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I own a 5.18m Sea-Kayak. Obviously a sit-in type with a watertight spray skirt. It has two hatches which also close to not let water in, even if forcibly submerged.

On my trips to other countries (recently Lithuania, USA, Canada, Croatia) I am always offered sit-on-top kayaks. Sit-in type of kayaks are sometimes available but not always. Less so in purely recreational setups, such as calm, but touristy lakes. Rental shops advertise them as:

  • being more fun
  • have holes to let the water out
  • are more stable
  • are faster

As I see it, in fact they

  • have holes which let water in from below (not suitable for cold weather/water)
  • are very sensitive to wind (hard on beginners, and for extended duration)
  • have very little ability to hold direction (and are again thus more difficult to handle for beginners)
  • do not have storage capacity for tours

So by my observation they are not good for beginners (hard to steer, wind sensitive), they are not good for experienced people (no hatches for storage, too slow, exposed to all elements).

Accordingly they would be especially bad for rental shops because those more often than not target beginners.

What makes them special? Why do rental shops go with them? What are the advantages?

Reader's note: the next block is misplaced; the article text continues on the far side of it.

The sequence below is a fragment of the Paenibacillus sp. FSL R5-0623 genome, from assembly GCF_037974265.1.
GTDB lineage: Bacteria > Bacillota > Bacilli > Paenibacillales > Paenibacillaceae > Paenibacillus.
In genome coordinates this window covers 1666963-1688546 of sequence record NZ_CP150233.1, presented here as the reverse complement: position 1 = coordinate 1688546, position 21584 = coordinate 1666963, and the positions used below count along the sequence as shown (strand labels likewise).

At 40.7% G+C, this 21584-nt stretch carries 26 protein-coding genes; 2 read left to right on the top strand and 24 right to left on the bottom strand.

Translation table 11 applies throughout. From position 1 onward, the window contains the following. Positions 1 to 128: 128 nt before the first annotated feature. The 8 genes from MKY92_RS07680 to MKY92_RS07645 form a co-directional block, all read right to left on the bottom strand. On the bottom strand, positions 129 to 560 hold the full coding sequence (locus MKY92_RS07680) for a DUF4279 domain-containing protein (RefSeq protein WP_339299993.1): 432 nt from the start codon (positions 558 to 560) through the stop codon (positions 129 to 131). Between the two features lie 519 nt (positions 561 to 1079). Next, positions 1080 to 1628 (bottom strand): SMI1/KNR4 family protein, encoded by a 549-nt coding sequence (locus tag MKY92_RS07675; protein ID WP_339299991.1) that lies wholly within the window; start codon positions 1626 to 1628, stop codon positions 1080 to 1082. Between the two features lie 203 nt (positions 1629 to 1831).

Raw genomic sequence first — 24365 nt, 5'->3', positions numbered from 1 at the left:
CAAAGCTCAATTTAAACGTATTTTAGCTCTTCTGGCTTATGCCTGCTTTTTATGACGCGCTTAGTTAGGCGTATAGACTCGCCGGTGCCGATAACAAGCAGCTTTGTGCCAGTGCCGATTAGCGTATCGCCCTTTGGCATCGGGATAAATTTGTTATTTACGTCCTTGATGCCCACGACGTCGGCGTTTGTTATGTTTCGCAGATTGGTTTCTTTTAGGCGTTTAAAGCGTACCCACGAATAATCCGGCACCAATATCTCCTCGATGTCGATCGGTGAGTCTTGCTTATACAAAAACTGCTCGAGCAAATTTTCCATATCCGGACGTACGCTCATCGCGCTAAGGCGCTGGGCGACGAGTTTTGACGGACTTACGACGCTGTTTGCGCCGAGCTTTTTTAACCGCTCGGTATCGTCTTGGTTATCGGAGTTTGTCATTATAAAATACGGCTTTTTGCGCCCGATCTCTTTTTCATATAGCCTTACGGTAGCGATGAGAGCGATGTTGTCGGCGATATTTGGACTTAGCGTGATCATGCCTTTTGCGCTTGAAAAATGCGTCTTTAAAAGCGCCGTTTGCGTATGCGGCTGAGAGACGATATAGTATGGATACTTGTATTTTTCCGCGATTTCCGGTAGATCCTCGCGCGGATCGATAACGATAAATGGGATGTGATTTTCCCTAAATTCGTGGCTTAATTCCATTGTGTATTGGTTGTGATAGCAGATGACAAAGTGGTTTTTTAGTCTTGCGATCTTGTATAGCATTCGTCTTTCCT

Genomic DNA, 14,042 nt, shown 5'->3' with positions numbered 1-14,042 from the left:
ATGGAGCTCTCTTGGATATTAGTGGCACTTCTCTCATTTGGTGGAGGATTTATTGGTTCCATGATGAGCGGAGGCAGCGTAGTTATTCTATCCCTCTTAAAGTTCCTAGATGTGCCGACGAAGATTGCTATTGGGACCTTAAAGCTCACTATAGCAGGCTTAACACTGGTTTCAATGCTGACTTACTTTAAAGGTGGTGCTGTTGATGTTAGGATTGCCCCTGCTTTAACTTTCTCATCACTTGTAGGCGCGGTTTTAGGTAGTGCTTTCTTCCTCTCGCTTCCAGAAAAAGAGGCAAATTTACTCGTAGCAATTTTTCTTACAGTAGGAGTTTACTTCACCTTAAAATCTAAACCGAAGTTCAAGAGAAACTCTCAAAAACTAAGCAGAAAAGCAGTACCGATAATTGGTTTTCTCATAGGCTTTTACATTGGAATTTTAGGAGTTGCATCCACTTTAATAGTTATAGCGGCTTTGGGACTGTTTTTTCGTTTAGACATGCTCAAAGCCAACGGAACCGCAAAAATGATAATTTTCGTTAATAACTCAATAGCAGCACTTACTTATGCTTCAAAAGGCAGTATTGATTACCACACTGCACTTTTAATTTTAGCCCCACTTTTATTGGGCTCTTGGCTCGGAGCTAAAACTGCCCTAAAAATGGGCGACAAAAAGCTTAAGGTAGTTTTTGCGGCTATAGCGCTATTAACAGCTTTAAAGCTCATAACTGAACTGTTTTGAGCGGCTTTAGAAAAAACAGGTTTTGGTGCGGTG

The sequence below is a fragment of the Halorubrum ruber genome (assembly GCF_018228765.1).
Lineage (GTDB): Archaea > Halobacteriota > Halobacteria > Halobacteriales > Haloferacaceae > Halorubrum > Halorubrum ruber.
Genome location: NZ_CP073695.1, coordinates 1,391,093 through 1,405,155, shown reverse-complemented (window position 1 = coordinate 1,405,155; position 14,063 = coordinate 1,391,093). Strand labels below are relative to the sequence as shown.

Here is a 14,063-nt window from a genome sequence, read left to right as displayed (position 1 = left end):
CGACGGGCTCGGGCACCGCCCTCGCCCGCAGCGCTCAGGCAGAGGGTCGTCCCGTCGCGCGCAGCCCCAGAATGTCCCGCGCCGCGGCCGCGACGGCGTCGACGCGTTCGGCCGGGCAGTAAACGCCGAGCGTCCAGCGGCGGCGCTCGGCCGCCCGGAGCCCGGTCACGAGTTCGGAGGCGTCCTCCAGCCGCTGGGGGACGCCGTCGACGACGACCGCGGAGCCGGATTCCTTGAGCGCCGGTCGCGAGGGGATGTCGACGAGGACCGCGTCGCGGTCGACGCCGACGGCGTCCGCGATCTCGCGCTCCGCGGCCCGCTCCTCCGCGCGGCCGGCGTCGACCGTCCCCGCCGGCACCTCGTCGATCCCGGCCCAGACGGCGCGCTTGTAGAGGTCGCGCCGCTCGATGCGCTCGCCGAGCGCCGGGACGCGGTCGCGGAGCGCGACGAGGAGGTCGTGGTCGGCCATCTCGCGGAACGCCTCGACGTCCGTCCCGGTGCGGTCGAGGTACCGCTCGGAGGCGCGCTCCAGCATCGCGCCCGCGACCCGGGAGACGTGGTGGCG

4

I would think that the main advantage in a rental situation is the fact that they are effectively unsinkable. Coupled with that, if you flip it, it is easy to roll it back over and climb back on top. Not so with sit-in kayaks, where getting upright when you have turtled is a skill that must be learned and practiced, and can be dangerous if you're clueless.

That being said, since you are sitting pretty high, you also have a better chance of falling in the water when on top of a sit-on-top yak.

The scuppers (holes in the bottom) don't really let in much water, and they are very good at getting water out once it gets in. But, of course, the reality is that your feet are going to be wet - so dress accordingly.

  • The one time I tried a sit-on-top my bum got soaken wet because of all the water coming in through the scuppers - much wetter than I ever got in a sit-in even without spray skirts. Regarding the wet exit, there are sit-in kayaks with very big holes for getting in and out. Rental shops often don't provide spray-skirts for those and thus people will effectively fall out by themselves when turning upside-down. Your points seem still valid to some degree - I'm not convinced that they outweigh the disadvantages. – cfi Mar 23 '12 at 8:11
  • I just realized that we probably have to distinguish between sit-on-tops with chairs and those without. The latter are pretty much small and flat plastic shapes where one sits only few centimeters above water level. These are the ones I see at rental shops. The one you seem to have in mind is what I've seen people owning when they want to fish or when they use their feet for moving forward – cfi Mar 23 '12 at 8:17

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